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General Mental Health

Kristine Sirevåg, Victoria Williamson, Viviana Wuthrich, David Berle / Kenneth Laidlaw (chair) Speaker

Chair: Kenneth Laidlaw

16:00 Physical exercise augmented cognitive behaviour therapy for older adults      
          with
generalised anxiety disorder (PEXACOG): Study protocol and feasibility
          results from a
randomised controlled trial
          Kristine Sirevåg, Silje Haukenes Stavestrand, Inger Hilde Nordhus, Ståle Pallesen, 
          Åsa Hammar, Anne Halmøy, Helene Hjelmervik, Anders Hovland, University of Bergen
         
Trond Sjøbø, Trygve Bruun Endal, Solli DPS, Norway
          Hans M. Nordahl, Norwegian University of Science and Technology  
          Egil W. Martinsen, University of Oslo  
          Eva Andersson, The Swedish School of Sport and Health Sciences
         
Jan Mohlman, William Paterson University, USA
          Julian F. Thayer, Ohio State University, USA        
        

16:15 The prevalence of mental health disorders in elderly military veterans: A
          meta-
analysis and systematic review
          Victoria Williamson, Sharon Stevelink, Karla Greenberg, Neil Greenberg,
          King's College London

16:30 The impact of military service later in life: A qualitative study
          Victoria Williamson, Sharon Stevelink, Karla Greenberg, Neil Greenberg,
          King's College London

16:45 The relationship between Perceived Injustice, Anger and Posttraumatic Stress
            Disorder (PTSD): Implications for treatment.
            David Berle, University of Technology Sydney & University of New South Wales
            Vladan Starcevic, Dominic Hilbrink, Ryan McMullan, Zachary Steel

 


17:00 Discussion


Abstracts:


1) Physical exercise augmented cognitive behaviour therapy for older adults with generalised anxiety disorder (PEXACOG): Study protocol and feasibility results from a randomised controlled trial

Kristine Sirevåg, University of Bergen, Faculty of Psychology, Bergen, Norway; Solli DPS, Norway; Silje Haukenes Stavestrand, University of Bergen, Faculty of Psychology, Bergen, Norway; Solli DPS, Norway; Inger Hilde Nordhus, University of Bergen, Faculty of Psychology, Bergen, Norway; University of Oslo, Faculty of Medicine, Oslo, Norway;Ståle Pallesen, University of Bergen, Faculty of Psychology, Bergen, Norway;Trond Sjøbø, Solli DPS, Norway; Trygve Bruun Endal , Solli DPS, Norway; Hans M. Nordahl, Norwegian University of Science and Technology, Department of Mental Health, Trondheim, Norway; St.Olavs Hospital HF, Nidaros DPS, Trondheim,Norway; Karsten Specht, University of Bergen, Faculty of Psychology, Bergen, Norway; Åsa Hammar, University of Bergen, Faculty of Psychology, Bergen, Norway; Anne Halmøy , K.G. Jebsen Centre for Neuropsychiatric Disorders, University of Bergen, Faculty of Medicine, Bergen, Norway; Kronstad DPS/ Division of Psychiatry, Haukeland University Hospital, Bergen, Norway; Egil W. Martinsen, University of Oslo, Faculty of Medicine, Oslo, Norway; Oslo University Hospital, Division of Mental Health and Addiction,Oslo, Norway; Eva Andersson, The Swedish School of Sport and Health Sciences, GIH, Stockholm, Sweden; Helene Hjelmervik, University of Bergen, Faculty of Psychology, Bergen, Norway; Jan Mohlman, William Paterson University, Department of Psychology, New Jersey, USA; Julian F. Thayer, Ohio State University, Department of Psychology, Ohio, USA; Anders Hovland, University of Bergen, Faculty of Psychology, Bergen, Norway; Solli DPS, Norway;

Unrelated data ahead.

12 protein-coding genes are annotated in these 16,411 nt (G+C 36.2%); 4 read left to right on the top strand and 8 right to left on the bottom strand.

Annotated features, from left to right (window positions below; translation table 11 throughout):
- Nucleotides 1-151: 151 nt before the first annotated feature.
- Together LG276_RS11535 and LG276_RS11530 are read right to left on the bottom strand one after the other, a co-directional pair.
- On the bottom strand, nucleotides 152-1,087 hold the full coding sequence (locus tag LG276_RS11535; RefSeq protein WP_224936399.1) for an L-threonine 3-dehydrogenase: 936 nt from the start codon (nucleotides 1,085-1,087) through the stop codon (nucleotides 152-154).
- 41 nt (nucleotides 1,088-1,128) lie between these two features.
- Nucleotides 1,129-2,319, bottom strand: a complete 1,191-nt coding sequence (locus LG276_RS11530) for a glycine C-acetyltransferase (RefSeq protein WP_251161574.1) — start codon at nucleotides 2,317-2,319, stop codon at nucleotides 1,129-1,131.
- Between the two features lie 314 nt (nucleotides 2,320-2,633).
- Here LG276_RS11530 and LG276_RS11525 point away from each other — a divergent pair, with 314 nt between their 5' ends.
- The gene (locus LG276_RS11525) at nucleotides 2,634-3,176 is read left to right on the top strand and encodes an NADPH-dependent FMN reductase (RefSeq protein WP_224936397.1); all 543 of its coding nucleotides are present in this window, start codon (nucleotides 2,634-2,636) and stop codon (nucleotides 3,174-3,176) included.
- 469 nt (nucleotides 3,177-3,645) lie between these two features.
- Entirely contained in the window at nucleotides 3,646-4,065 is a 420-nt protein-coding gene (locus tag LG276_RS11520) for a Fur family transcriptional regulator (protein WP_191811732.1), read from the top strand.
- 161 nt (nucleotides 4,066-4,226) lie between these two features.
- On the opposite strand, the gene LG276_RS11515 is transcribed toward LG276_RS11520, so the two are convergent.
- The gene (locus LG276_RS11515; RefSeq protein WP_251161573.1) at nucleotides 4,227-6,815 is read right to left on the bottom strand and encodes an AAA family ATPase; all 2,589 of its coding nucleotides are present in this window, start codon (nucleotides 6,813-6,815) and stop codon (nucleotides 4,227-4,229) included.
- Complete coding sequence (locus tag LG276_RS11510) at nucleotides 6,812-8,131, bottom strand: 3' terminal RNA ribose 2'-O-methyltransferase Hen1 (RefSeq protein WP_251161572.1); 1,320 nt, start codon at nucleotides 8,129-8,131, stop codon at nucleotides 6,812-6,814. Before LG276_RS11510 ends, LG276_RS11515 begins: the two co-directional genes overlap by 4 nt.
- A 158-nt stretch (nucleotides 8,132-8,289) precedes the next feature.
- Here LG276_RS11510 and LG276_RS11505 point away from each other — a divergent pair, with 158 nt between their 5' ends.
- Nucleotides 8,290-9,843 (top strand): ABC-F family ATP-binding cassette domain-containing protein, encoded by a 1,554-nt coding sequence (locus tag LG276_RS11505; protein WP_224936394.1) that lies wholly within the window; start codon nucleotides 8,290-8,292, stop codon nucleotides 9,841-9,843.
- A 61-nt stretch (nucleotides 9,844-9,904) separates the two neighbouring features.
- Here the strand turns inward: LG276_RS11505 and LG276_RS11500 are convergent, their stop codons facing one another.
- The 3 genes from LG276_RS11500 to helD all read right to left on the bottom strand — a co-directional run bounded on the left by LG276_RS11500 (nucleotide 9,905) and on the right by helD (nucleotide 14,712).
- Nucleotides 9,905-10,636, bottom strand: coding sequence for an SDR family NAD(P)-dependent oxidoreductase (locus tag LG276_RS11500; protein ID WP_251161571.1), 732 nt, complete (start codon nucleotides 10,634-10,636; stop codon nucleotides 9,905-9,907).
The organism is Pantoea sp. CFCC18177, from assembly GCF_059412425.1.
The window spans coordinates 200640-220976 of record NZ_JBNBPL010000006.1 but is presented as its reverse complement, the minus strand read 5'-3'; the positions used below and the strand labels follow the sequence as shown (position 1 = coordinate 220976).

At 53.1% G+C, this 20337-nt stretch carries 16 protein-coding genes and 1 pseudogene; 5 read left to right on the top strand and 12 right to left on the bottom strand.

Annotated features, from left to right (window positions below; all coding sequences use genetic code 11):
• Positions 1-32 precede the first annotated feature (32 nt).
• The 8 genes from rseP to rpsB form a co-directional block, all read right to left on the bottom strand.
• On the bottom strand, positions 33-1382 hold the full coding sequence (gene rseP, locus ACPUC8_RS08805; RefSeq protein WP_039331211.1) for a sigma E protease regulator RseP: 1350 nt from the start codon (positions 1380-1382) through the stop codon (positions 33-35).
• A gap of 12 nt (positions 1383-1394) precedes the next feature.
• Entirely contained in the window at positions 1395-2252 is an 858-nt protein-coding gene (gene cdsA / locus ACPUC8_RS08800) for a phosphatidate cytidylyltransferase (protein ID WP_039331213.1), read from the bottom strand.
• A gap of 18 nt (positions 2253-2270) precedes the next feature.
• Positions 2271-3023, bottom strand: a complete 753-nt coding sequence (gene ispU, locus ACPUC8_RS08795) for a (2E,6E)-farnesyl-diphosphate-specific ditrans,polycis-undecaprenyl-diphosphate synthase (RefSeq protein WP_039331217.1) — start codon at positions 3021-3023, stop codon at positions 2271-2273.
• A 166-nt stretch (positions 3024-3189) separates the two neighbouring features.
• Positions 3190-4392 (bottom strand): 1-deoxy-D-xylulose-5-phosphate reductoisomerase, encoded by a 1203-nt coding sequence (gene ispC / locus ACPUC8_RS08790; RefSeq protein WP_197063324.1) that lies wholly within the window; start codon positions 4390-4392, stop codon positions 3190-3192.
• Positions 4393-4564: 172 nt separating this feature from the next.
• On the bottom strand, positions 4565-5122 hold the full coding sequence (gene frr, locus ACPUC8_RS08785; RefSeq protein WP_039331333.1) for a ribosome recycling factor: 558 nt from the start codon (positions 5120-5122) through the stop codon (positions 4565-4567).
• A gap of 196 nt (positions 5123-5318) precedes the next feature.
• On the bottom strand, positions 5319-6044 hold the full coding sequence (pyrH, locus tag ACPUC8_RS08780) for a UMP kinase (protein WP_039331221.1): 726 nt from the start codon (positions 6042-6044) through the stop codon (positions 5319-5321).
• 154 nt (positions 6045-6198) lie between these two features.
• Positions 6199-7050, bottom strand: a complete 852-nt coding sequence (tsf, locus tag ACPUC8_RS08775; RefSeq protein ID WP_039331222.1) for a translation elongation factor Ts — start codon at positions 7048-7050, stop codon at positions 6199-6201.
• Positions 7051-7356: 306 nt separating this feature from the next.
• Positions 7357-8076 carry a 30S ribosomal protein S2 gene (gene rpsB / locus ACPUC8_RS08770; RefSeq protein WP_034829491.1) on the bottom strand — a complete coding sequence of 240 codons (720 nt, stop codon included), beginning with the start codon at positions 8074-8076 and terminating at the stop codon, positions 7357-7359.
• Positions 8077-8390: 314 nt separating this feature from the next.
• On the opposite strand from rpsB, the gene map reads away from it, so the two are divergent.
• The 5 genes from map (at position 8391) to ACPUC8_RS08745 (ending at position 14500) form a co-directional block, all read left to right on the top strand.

Background: